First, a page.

Henry Emmons, MD
Catherine Duncan, MA, BCC

We consider heartfulness a key quality to going beyond burnout and actually flourishing and building strong resilience.

When you use heartfulness to build resilience, there is less room for something like stress and depression to seep back in.

There is nothing more important in one’s lifetime than loving well. But loving well doesn’t just happen. As with any important skill, we first have to learn to love well. We have to practice. We have to apprentice.

If you have suffered from depression, anxiety, and burnout, you know how hard it can be to stay open-hearted. Here’s the secret: you have to learn to love yourself first.

To begin to love yourself, try seeing the goodness in yourself, even if you think it’s hidden. Every one of us, including you, is doing the best we can at any given time, no matter how skillful or unskillful our best appears.

The ability to see yourself for who you are, to recognize the seed of goodness in you even when you feel lousy, sends a message deep within: You are fundamentally whole. You are going to be okay. Whether or not you even realize it, this message somehow enlarges you.

Someone once said, “Life is so hard. How can we be anything but kind?” Be kind to yourself first, then try to see the goodness in others, even when you think it’s hidden. The ability to see others for who they really are, to recognize the seed of goodness within them, sends a reflection back to them. Whether or not you actually say anything to them, they know you saw them, and that knowledge somehow enlarges them.

This is the work and power of heartfulness. It’s worth the effort and is essential for a flourishing life.

Many of us grew up in families that saw feelings as a foreign language. We didn’t talk about them. We didn’t express them. We usually pretended we didn’t feel them. We grew up where the path to recognition was paved with achievement. Talking about the heart? Not really a thing.

But if we don’t talk about the heart—the very core of who we are—we’re not living fully.

After living through the pandemic, many of us are craving a sense of wholeness, an understanding of what it means to be a human being and what it means to live from the heart.

 

Do you want to live more from your heart? Again, loving ourselves is the first step. Here are a few more simple ways to get in the habit:

  • Breathe. Spend five minutes observing your breath and how it feels in your body. Feel the breath enter, expand, and soften your heart center.
  • Visualize someone or something you love unconditionally and hold this being in your heart. Let the feeling of love radiate throughout your body.
  • Look at yourself in the mirror and speak to yourself by name: “I love you. I really love you.” Repeat it 10 times in a row.
  • Resolve to be as kind to yourself as you are to others. Replace negative self-talk with loving messages. Learn more from Dr. Kristin Neff, one of the leading experts on self-compassion.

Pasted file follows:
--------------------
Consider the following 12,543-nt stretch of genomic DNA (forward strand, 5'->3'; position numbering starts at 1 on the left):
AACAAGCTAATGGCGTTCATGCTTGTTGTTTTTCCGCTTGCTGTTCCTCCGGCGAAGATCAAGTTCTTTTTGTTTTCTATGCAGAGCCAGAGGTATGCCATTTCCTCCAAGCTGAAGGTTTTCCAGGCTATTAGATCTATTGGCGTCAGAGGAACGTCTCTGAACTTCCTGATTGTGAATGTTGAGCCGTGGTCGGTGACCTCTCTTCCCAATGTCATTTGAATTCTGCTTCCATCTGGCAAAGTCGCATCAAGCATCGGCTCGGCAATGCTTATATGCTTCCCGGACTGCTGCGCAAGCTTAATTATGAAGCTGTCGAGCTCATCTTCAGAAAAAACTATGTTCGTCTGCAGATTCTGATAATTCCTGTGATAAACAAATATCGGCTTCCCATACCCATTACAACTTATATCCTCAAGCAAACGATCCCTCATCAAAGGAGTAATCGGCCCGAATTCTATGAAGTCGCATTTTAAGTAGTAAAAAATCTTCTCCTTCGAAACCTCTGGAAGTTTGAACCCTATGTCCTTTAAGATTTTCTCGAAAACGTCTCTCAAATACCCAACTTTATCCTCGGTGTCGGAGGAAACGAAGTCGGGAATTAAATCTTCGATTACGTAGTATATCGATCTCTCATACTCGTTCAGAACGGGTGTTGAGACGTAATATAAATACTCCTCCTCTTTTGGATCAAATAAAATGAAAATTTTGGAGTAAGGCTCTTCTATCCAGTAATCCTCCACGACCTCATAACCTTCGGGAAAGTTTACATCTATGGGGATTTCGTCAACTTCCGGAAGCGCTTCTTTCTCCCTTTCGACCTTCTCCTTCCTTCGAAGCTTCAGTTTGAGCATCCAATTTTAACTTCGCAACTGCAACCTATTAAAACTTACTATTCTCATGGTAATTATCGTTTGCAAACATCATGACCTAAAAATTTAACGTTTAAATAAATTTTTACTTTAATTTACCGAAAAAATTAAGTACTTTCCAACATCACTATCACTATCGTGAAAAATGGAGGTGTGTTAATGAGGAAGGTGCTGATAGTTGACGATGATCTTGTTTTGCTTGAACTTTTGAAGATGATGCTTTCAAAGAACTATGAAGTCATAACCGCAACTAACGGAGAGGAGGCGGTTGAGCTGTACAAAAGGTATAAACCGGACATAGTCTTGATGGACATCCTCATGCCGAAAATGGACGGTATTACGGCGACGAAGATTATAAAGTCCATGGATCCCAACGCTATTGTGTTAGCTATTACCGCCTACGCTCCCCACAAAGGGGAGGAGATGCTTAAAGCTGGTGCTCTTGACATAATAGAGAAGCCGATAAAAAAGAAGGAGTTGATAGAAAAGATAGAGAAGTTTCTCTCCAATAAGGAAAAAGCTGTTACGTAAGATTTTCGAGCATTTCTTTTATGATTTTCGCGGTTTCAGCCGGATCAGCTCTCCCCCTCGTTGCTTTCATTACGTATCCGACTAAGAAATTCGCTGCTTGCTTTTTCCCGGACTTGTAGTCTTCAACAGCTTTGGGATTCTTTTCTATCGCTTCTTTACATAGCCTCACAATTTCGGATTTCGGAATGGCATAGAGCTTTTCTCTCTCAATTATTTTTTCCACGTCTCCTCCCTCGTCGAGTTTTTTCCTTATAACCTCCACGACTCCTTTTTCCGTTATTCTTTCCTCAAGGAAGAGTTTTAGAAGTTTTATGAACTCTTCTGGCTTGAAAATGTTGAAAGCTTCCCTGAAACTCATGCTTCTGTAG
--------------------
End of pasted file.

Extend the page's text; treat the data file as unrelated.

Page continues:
These are some first steps toward living from the heart, but not the last. Caring for your spiritual health—connecting with what is beautiful and sacred in yourself and others—is both a daily practice and a lifelong journey.

Creating space for the restorative value of non-doing is also a good practice for living more from the heart.

Finding the balance between activity and rest can be tricky. Growing up, many of us developed a strong belief that being productive, active, and useful was good. It may be hard to let go of that belief after striving for them for most of our lives.

But if you want to live from the heart, it is important is to carve out time when there is nothing you need to do, nowhere you need to go, no one you need to try to be—other than yourself.

The following exercise will help you move from your busy ego mind into your heart.

First, notice when you are ruminating over the past, a worry, a fear, or a future what-if scenario. Can you step back and become the witness to your thoughts and feelings?

 

Name what you are thinking, either out loud or silently. Then come back into your body, which is always in the present moment. To do that:

  1. Take a deep breath, feeling your belly expand on the in breath and recede on the out breath.
  2. Feel the air come in through your nostrils. Feel its coolness as you breathe in and warmth as you breathe out.
  3. Feel the energy of the breath as it goes over your sinus area.
  4. Feel the breath turn downward and go down into your chest.
  5. After you breathe out, in that moment, before the next in breath, just feel. This moment is pure awareness, pure potential.
  6. As you continue to breathe, feel the sensation in your hands and your fingers. Can you feel the energy moving there? When you’re focusing on your hands, you can’t be thinking of other things at the same time. Your analytical mind stops, and you touch into space, stillness.

 

Heartfulness, living from the heart, strengthens our resilience and ability to flourish.

 

Catherine Duncan, MA, BCC companions people who are struggling with chronic illness, life transitions, and grief and loss in her private practice, LearningtoLive.org. A teacher, speaker, and writer focusing on mental and spiritual health, she draws on her experience as a hospice and hospital chaplain, her training in a range of complementary healing modalities, and her own brushes with death and awakening. Her first book, Everyday Awakening, will be published June 2023.

 

Henry Emmons, MD, is a psychiatrist who integrates mind-body and natural therapies, mindfulness and neuroscience into his clinical work. He is the founder of JoyLab.Coach and NaturalMentalHealth.com, offering trusted information and holistic products to help individuals of all ages build their resilience and rediscover joy. Henry is the author of The Chemistry of Joy, The Chemistry of Calm, and Staying Sharp.